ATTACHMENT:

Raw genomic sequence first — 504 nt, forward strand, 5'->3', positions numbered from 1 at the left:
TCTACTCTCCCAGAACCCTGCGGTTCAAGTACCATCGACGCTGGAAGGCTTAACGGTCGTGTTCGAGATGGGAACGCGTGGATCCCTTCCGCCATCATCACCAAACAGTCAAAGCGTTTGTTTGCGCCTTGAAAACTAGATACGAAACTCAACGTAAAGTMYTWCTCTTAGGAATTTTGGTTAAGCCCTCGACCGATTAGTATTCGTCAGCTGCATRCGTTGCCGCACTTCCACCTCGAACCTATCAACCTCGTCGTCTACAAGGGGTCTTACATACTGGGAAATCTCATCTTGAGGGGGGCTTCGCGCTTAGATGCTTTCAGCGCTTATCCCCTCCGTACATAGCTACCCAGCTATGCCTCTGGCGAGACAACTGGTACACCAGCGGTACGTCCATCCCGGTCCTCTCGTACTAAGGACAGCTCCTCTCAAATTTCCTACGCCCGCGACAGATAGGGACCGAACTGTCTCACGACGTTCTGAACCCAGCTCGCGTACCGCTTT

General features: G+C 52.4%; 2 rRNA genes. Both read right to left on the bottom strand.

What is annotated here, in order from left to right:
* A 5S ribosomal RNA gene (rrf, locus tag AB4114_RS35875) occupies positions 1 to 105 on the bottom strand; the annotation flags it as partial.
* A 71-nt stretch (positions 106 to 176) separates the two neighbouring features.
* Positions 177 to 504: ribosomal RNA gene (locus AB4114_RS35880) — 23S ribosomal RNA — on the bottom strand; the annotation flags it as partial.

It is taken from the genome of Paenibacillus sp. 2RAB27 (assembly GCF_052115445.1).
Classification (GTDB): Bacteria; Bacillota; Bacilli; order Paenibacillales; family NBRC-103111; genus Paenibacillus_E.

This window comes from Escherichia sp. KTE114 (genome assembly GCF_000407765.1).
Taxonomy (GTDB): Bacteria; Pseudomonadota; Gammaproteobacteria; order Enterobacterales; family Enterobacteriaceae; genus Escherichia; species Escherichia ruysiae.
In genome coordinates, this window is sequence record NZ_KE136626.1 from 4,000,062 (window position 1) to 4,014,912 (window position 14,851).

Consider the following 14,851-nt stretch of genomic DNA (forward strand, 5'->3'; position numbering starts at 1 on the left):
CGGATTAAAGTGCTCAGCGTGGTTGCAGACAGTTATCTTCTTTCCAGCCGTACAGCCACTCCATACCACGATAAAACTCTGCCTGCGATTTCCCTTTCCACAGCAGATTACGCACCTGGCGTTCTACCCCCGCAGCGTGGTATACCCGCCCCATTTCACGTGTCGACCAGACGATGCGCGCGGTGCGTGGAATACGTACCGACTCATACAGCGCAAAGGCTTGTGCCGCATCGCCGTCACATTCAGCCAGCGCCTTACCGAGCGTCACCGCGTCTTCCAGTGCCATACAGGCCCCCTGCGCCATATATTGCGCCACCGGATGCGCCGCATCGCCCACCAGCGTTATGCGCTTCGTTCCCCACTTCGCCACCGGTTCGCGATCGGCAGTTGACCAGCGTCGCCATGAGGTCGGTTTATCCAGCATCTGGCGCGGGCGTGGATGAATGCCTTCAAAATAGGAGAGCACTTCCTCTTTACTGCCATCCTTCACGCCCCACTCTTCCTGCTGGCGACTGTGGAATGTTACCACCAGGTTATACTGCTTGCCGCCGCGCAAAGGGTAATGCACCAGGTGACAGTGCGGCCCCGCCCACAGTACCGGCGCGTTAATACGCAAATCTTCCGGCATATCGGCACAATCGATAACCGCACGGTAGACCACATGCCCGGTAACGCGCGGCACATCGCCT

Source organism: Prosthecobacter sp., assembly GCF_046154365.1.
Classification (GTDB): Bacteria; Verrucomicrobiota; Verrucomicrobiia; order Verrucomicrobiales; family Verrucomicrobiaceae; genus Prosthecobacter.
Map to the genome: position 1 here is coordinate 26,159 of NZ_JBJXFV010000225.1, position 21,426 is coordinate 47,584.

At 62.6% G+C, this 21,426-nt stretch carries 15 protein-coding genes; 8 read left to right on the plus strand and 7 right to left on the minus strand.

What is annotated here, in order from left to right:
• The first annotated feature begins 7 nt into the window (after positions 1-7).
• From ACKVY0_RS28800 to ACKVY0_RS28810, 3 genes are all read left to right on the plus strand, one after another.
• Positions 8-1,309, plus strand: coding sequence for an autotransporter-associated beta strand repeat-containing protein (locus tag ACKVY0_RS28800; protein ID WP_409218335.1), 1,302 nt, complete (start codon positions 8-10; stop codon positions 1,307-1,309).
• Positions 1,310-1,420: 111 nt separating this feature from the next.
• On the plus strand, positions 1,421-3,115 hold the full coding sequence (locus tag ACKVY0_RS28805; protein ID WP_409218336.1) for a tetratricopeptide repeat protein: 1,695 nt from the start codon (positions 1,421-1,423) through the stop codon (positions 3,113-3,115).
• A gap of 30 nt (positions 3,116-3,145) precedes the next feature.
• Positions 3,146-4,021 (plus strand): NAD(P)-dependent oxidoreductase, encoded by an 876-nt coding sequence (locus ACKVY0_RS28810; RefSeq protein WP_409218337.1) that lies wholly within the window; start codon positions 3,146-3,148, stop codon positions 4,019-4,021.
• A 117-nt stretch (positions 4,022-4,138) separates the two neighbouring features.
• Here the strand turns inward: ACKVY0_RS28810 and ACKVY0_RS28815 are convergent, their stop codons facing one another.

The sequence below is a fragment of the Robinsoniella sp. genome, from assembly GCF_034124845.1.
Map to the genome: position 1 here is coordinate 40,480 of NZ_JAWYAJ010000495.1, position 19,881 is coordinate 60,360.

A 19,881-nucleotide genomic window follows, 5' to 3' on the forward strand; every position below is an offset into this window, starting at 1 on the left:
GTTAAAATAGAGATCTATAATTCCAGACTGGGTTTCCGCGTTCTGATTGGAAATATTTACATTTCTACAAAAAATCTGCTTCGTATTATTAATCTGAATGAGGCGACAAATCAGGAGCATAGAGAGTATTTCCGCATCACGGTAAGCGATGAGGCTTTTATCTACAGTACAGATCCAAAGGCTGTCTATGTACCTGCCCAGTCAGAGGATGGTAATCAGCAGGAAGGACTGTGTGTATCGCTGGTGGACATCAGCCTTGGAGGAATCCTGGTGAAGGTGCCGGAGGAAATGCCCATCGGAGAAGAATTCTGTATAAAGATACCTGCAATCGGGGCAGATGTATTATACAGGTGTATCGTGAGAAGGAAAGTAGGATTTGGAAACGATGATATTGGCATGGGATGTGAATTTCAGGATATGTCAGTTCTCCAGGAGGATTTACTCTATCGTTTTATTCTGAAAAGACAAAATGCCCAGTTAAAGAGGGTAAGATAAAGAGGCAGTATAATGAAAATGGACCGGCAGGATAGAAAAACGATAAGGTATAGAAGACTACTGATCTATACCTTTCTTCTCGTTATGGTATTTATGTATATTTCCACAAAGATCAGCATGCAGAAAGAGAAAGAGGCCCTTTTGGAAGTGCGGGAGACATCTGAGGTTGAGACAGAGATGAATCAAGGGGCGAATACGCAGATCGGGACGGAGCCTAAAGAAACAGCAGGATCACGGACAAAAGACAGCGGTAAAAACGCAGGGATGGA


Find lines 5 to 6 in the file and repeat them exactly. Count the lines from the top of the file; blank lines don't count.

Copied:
* A 5S ribosomal RNA gene (rrf, locus tag AB4114_RS35875) occupies positions 1 to 105 on the bottom strand; the annotation flags it as partial.
* A 71-nt stretch (positions 106 to 176) separates the two neighbouring features.